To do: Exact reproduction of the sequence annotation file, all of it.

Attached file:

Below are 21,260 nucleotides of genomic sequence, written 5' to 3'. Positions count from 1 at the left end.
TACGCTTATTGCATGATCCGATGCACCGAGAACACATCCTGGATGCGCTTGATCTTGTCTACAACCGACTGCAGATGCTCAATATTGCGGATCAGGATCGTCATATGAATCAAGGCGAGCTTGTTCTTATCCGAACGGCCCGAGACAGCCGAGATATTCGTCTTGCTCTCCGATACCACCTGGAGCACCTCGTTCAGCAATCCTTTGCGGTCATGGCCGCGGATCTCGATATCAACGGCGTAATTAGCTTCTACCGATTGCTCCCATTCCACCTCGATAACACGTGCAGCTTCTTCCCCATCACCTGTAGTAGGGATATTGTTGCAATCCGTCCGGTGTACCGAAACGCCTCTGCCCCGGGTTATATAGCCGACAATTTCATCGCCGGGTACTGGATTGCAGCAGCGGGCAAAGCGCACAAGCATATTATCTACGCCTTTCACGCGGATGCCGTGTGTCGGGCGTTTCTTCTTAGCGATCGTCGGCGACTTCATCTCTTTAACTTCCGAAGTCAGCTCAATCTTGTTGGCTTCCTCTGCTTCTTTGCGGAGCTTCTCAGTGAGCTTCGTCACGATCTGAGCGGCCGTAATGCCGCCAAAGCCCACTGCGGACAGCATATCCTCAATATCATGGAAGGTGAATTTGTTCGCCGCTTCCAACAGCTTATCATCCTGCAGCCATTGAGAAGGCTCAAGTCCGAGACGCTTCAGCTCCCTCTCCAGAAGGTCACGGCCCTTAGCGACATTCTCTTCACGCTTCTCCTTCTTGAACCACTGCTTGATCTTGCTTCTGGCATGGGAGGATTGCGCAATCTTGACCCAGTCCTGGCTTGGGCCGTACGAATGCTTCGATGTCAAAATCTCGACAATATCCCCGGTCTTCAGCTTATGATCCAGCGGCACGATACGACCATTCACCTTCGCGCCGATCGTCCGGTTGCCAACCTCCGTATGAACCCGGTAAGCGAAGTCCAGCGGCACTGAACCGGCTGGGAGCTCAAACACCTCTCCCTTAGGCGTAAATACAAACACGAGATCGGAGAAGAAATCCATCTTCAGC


Below are 21,260 nucleotides of genomic sequence, written 5' to 3'. Positions count from 1 at the left end.
TACGCTTATTGCATGATCCGATGCACCGAGAACACATCCTGGATGCGCTTGATCTTGTCTACAACCGACTGCAGATGCTCAATATTGCGGATCAGGATCGTCATATGAATCAAGGCGAGCTTGTTCTTATCCGAACGGCCCGAGACAGCCGAGATATTCGTCTTGCTCTCCGATACCACCTGGAGCACCTCGTTCAGCAATCCTTTGCGGTCATGGCCGCGGATCTCGATATCAACGGCGTAATTAGCTTCTACCGATTGCTCCCATTCCACCTCGATAACACGTGCAGCTTCTTCCCCATCACCTGTAGTAGGGATATTGTTGCAATCCGTCCGGTGTACCGAAACGCCTCTGCCCCGGGTTATATAGCCGACAATTTCATCGCCGGGTACTGGATTGCAGCAGCGGGCAAAGCGCACAAGCATATTATCTACGCCTTTCACGCGGATGCCGTGTGTCGGGCGTTTCTTCTTAGCGATCGTCGGCGACTTCATCTCTTTAACTTCCGAAGTCAGCTCAATCTTGTTGGCTTCCTCTGCTTCTTTGCGGAGCTTCTCAGTGAGCTTCGTCACGATCTGAGCGGCCGTAATGCCGCCAAAGCCCACTGCGGACAGCATATCCTCAATATCATGGAAGGTGAATTTGTTCGCCGCTTCCAACAGCTTATCATCCTGCAGCCATTGAGAAGGCTCAAGTCCGAGACGCTTCAGCTCCCTCTCCAGAAGGTCACGGCCCTTAGCGACATTCTCTTCACGCTTCTCCTTCTTGAACCACTGCTTGATCTTGCTTCTGGCATGGGAGGATTGCGCAATCTTGACCCAGTCCTGGCTTGGGCCGTACGAATGCTTCGATGTCAAAATCTCGACAATATCCCCGGTCTTCAGCTTATGATCCAGCGGCACGATACGACCATTCACCTTCGCGCCGATCGTCCGGTTGCCAACCTCCGTATGAACCCGGTAAGCGAAGTCCAGCGGCACTGAACCGGCTGGGAGCTCAAACACCTCTCCCTTAGGCGTAAATACAAACACGAGATCGGAGAAGAAATCCATCTTCAGC